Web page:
The Arts of War

In the spring of 2013 I will teach a class titled “The Arts of War.”  The course will focus on war literature from Iraq and Afghanistan, and the course theme will be the homecoming and aftermath.  Selections from Homer’s Odyssey will get the class started, as will Sophocles’ Philoctetes.  We’ll also look at Hemingway’s In Our Time, particularly “Soldier’s Home,” as well as some other poems, stories, and memoirs from the great tradition of war literature.  Turning to contemporary texts, we will read the following:

Brian Turner:  Here, Bullet and Phantom Noise.

Siobhan Fallon:  You Know When the Men Are Gone.

Benjamin Busch:  Dust to Dust.

Pat Fountain:  Billy Lynn’s Long Halftime Walk.

Kevin Powers:  The Yellow Birds.

Toni Morrison: Home.

Time Now

“Time now,” in military radio-speak, refers to the present moment.  Most commonly the phrase is used in reports such as, “We’re returning to base, time now,” or, “Request artillery support, time now.”  I like its urgency, the way it doesn’t just name but intensifies the temporal dimension of the event to which it refers.  Kind of like the way art intensifies the life it represents, so as to make it both more understandable and more deeply felt.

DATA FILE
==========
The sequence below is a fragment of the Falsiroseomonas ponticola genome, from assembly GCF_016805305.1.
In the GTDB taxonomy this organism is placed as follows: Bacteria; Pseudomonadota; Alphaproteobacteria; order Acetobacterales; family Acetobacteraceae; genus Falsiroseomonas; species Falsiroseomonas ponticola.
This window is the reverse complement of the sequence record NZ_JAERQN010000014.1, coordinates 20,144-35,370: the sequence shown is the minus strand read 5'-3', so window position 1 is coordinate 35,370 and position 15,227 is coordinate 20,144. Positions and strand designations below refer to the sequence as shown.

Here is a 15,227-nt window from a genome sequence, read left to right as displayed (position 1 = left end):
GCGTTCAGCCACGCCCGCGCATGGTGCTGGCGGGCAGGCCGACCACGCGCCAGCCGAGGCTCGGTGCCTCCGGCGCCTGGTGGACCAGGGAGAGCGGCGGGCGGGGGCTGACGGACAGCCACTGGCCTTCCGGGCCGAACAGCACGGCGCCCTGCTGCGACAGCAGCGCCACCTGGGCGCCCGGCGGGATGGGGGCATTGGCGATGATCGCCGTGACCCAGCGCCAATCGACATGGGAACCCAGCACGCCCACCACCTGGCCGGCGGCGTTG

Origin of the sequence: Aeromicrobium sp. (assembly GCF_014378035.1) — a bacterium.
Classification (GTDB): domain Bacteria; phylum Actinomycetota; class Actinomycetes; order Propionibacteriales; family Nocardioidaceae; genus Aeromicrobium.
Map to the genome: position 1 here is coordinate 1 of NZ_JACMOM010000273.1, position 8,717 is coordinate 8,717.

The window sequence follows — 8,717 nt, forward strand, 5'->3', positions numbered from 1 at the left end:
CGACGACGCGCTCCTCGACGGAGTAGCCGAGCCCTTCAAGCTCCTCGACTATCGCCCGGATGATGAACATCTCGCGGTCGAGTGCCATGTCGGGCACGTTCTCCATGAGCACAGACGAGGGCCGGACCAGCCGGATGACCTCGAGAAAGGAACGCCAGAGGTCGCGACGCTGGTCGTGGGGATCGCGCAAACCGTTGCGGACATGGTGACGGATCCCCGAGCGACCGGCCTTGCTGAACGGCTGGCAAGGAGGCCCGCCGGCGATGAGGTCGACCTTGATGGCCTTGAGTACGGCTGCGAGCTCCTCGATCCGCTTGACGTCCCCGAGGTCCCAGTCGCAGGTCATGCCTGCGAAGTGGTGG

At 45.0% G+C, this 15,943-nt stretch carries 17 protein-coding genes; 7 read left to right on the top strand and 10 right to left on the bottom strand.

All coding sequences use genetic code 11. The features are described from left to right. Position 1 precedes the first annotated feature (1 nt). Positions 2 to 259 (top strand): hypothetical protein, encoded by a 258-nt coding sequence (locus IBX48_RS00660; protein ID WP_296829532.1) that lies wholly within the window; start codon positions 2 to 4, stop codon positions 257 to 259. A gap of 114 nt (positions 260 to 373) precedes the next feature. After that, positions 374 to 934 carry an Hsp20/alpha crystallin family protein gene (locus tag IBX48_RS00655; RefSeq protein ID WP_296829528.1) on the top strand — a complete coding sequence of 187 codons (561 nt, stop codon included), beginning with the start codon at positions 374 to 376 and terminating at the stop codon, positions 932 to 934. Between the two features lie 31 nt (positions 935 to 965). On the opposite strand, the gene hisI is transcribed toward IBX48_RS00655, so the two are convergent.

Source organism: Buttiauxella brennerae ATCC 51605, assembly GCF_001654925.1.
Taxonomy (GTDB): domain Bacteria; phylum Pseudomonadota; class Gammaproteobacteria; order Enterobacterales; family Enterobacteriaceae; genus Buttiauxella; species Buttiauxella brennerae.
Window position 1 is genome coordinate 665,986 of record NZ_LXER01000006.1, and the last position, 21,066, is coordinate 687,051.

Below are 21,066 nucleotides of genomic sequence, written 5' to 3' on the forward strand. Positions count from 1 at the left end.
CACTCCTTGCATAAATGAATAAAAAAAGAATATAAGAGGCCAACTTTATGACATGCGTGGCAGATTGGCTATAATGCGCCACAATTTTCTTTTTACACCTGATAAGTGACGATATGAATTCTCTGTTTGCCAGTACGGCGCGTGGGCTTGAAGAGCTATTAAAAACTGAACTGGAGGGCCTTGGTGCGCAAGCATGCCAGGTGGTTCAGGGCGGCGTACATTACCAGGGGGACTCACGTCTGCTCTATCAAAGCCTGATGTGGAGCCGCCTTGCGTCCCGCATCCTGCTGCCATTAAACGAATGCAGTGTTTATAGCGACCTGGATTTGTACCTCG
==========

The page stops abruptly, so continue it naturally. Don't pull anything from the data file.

This blog features art, film, and literature about the wars in Iraq and Afghanistan.  As I write this post, in June 2012, imaginative representations of the wars have begun to accrue complexity and depth.  Still, no site I know of devotes itself to cataloging and discussing these artworks–a great lack in my opinion, since in the final analysis our artists will explain best how the wars were experienced and how they are remembered.

Until January 2015 I was an active duty Army officer.  I served in infantry units at Fort Drum, New York; Fort Bragg, North Carolina; and in Korea.  In 2008-2009, I was an advisor to Afghan National Army forces in Khowst and Paktya provinces in Afghanistan.  You can read about my experiences there in my blog 15-Month Adventure.

Me, at Afghanistan’s Royal Palace, Kabul, November 2008. Be sure to read the graffiti.
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